Others I know—and some I don’t, though I read what they write—think I’m crazy. But these poor souls haven’t been paying much attention to how they eat or to the limited quantities of oil that back their standards of living. Put simply: for too long they have lived too far from the sources that sustain them and the places they need to be. They don’t really inhabit the world.
And then there are some people, few in number, who say this: we—we—must make preparations for the lean times. We must prepare as men and women who live among men and women. We must understand that we are creatures who live in community and that we must preserve the community if we wish to preserve ourselves. We must seek the prosperity of the city. For in the shalom thereof shall we have shalom.
What most astonishes me is that Christians, who especially ought to understand this, given the doctrine of the Trinity and all that it suggests for human arrangements, persist in thinking of themselves atomistically—that is, not in Trinitarian but in … in what? Unitarian terms? The language itself stumbles in its attempt to express the extent of our isolation and alienation from all else and all others.
The “atom” is the indivisible whole of both classical physics and etymology, and it would have done well to have admitted defeat when physicists had to concede that the atom, like everything else, also consists of parts—and that those parts consist of other parts, and that those other parts consist of … well, who knows? It seems to have turned out that no “part” (or wave or string or dimension or mathematical equation) is an island.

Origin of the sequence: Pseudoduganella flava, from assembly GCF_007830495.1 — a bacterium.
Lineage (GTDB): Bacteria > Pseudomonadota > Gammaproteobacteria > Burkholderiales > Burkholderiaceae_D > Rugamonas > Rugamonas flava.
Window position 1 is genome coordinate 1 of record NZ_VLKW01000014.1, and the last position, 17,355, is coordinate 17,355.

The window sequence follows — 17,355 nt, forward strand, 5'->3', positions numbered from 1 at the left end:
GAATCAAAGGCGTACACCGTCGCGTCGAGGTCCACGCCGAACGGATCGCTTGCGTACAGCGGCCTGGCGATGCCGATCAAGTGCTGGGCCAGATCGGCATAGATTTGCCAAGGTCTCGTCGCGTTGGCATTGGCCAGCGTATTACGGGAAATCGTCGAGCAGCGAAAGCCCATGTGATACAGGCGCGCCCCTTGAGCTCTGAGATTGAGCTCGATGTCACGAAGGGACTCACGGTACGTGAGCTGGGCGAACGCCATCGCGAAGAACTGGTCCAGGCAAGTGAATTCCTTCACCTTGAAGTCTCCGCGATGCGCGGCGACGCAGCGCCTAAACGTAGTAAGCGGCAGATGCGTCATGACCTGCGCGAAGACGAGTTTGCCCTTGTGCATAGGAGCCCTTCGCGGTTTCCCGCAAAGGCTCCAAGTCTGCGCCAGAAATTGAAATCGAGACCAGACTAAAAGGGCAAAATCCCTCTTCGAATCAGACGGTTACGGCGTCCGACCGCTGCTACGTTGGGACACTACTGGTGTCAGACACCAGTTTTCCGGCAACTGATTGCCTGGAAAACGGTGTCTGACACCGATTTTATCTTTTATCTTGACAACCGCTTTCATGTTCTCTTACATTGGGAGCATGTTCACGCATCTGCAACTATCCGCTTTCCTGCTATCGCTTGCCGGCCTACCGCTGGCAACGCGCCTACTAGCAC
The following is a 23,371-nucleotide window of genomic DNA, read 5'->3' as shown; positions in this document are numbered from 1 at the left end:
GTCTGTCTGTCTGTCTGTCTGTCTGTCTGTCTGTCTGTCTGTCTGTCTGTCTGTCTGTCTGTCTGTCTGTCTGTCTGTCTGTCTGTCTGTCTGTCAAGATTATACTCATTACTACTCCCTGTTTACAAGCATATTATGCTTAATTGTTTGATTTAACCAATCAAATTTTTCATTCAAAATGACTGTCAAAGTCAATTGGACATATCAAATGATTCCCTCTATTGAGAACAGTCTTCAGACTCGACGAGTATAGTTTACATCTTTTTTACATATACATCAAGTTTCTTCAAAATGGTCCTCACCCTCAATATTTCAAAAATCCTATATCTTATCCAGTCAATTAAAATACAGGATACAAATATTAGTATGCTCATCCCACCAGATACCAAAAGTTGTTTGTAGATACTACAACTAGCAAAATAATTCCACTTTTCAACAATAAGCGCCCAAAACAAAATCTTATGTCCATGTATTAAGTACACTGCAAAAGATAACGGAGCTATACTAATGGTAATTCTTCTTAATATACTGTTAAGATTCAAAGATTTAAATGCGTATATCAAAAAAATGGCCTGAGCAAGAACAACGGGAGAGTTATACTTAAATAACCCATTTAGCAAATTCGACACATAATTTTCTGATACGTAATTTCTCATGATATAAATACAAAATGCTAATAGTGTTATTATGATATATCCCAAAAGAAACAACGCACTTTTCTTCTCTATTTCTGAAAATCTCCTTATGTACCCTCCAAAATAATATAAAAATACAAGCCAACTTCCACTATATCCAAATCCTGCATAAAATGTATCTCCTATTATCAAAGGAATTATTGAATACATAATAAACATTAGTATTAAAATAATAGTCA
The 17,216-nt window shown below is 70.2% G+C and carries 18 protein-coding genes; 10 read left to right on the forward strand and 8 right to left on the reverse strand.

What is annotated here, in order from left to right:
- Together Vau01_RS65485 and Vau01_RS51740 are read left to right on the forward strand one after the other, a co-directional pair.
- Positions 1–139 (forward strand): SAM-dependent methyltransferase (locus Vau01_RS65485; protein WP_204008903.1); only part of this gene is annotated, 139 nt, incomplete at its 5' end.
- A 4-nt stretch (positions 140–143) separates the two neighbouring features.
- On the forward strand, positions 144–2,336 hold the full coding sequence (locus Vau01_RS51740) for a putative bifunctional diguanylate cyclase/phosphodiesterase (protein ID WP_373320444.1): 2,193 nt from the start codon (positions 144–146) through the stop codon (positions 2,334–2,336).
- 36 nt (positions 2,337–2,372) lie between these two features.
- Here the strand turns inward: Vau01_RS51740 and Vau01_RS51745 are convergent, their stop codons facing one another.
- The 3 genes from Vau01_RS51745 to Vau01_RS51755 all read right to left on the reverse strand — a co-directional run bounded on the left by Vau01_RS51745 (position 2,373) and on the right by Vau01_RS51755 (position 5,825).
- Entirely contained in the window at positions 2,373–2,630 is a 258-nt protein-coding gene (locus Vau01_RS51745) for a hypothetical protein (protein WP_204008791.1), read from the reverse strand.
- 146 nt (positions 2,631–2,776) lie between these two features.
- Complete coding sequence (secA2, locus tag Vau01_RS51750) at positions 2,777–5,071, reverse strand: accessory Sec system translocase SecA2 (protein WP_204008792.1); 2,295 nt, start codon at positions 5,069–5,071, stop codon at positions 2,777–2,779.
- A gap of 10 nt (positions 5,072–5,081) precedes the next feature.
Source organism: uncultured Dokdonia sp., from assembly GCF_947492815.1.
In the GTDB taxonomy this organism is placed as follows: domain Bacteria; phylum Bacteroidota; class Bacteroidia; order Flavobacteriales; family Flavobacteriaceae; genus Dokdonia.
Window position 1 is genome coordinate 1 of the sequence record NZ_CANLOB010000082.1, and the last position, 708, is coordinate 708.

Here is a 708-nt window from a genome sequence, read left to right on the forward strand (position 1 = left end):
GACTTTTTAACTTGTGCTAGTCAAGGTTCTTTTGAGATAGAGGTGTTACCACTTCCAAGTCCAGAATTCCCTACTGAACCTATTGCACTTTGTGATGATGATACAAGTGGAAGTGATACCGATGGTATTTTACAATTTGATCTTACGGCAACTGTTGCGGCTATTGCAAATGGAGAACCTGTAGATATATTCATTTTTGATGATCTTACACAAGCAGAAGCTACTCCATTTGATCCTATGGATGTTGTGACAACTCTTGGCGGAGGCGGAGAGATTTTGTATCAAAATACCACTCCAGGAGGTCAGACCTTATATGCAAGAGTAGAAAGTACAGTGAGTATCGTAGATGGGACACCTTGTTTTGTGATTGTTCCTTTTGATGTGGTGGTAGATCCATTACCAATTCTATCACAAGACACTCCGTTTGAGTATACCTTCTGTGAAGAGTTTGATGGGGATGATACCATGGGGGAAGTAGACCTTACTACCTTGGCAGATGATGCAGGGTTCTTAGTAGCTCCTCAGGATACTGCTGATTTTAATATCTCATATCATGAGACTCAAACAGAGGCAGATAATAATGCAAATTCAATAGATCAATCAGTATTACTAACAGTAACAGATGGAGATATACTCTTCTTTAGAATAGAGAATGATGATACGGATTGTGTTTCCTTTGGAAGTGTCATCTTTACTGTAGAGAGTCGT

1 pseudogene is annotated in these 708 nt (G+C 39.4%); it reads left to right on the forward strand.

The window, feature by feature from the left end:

And yet the modern atomistic Christian has admitted no such thing. Trouble’s brewing? Bring it on. I’m ready. My soul has been saved by my personal savior and my basement is stocked with dehydrated food.
The life we currently enjoy—or rather suffer (paschein)—will turn out to be as short-lived as the atom of classical physics. Maybe none of us will live long enough to see what sorts of limits reality really has in mind for us. And maybe that will be lucky for us. But can any of us living now continue in this charade in good conscience as if no one sharing our blood will bump up against those limits—and suffer considerably because of how ill-prepared they are to confront their own intrinsic condition, a social and relational condition that both material reality and theology would gladly have helped them understand?
We have the opportunity—some would say the moral responsibility—to make preparations now for the life that reality has in store either for us or for those we are intimately related to and responsible for when the life-blood of our current living arrangements runs dry and the only good thing that can be said about the hypoxic zone in the Gulf of Mexico is that it is adorned with lovely midwestern topsoil.
I think what the FPR stands for is this kind of responsibility—a placed responsibility that extends both backward and forward in time. But we must understand that, whatever sort of job we do caring for the past, there is only one way to care for the future, and that is to take care of the present.
Many people think they know how to do that. Most of them are stark-raving mad.